NATO Innovation Contest Seeks Military Blockchain Applications

NATO is on the lookout for military-grade blockchain proposals in a technology innovation contest.

AccessTimeIconMay 10, 2016 at 4:21 p.m. UTC
Updated Sep 11, 2021 at 12:16 p.m. UTC
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The communications arm of the intergovernmental military alliance North Atlantic Treaty Organization (NATO) is ending a submission period for an innovation contest in which it called on applicants to submit ideas for blockchain applications.

Announced in late April, NATO's Communications and Information Agency (NCIA) is hosting the 2016 Innovation Challenge in a bid to develop "state-of-the-art technology solutions", according to the group. The deadline for submissions is today, with the winners expected to be notified by 20th May.

Among the solutions NATO requested were military-grade blockchain applications, though in its public call the organization left the requirements somewhat open-ended. Specifically, the organization called for blockchain applications related to "military logistics", "procurement and finance" as well as "other applications of interest to the military".

What those proposals might look like remains to be seen, and it’s unclear to what degree NATO will make submissions public – though the organization does intend to showcase the top submissions at a conference in Estonia next month.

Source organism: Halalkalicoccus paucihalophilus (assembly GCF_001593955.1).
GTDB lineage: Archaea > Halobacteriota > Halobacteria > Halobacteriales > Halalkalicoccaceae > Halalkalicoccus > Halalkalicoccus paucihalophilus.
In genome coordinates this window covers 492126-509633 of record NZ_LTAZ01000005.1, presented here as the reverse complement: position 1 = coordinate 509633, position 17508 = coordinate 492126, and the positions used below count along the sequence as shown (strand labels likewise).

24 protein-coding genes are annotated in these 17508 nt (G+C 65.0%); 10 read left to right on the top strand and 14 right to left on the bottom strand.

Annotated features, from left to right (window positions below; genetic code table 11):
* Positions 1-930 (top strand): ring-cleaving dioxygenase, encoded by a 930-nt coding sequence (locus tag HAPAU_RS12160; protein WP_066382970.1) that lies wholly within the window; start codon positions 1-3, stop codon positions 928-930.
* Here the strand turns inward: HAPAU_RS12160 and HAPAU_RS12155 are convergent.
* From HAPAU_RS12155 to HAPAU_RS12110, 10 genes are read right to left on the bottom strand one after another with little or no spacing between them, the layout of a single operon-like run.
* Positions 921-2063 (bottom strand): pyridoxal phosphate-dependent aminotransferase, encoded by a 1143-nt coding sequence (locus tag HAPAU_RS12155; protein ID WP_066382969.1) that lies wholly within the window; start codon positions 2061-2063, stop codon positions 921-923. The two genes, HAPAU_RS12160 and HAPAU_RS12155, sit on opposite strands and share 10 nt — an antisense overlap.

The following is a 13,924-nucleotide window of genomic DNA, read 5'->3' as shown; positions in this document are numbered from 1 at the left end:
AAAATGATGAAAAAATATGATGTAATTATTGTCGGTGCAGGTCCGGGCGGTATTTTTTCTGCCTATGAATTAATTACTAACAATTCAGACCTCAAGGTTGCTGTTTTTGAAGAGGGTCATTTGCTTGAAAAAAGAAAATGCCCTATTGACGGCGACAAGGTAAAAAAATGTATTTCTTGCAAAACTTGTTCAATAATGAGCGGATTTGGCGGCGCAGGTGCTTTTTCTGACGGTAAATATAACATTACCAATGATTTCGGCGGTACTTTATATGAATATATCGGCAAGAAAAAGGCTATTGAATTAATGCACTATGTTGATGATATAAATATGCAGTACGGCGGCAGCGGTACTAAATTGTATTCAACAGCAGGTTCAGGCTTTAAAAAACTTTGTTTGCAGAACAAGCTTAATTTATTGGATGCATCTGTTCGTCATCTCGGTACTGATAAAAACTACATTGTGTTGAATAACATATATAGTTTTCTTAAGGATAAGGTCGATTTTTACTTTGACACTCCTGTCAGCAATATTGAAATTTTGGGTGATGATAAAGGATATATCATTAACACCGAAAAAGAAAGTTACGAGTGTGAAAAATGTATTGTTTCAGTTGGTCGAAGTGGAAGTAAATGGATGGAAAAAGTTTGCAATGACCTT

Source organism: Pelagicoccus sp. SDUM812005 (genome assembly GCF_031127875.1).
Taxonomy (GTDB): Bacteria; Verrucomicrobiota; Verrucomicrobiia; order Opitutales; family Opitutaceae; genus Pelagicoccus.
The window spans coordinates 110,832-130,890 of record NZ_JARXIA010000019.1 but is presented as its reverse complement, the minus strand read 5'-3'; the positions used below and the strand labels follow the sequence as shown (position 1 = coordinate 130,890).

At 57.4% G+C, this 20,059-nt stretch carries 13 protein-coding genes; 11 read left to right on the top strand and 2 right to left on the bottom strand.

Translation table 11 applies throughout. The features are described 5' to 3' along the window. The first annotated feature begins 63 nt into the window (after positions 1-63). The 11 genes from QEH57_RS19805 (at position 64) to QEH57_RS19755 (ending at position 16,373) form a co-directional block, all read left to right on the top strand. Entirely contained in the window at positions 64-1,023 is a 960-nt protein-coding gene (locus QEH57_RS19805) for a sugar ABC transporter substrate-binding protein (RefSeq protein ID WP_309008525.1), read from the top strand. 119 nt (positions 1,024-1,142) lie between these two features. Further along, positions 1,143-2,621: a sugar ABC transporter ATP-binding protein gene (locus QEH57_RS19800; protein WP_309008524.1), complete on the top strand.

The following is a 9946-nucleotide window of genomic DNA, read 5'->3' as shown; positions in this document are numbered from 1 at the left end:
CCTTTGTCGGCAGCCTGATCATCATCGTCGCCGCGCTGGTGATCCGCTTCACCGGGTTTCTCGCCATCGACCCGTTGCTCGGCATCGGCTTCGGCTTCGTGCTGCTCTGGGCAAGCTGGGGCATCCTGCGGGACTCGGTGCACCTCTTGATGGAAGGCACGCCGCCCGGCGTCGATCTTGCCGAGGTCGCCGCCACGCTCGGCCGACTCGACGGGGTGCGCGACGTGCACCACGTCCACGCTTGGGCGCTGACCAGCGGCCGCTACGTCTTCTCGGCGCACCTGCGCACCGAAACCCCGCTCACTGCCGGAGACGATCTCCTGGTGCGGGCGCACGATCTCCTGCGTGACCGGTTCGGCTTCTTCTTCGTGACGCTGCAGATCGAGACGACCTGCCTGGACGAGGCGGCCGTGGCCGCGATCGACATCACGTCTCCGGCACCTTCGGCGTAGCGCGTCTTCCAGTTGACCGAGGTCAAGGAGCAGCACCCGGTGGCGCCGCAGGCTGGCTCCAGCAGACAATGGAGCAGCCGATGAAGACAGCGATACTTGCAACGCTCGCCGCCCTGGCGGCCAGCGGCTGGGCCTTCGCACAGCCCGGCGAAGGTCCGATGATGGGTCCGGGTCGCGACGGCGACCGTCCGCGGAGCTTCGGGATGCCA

At least one NATO member, the US, has shown an interest in battlefield applications of the blockchain. Last month, the US Department of Defense, through the Defense Advanced Research Projects Agency (DAPRA), issued a call for a secure messaging system concept that employs a distributed ledger.

It's possible that the distributed data-sharing nature of a blockchain could find its way into a NATO-oriented logistics application, whereas the technology could be applied for payments for military goods and services.

The contest is also seeking submissions focused on connected devices, so it’s possible that uses of blockchain could be proposed in that area as well.


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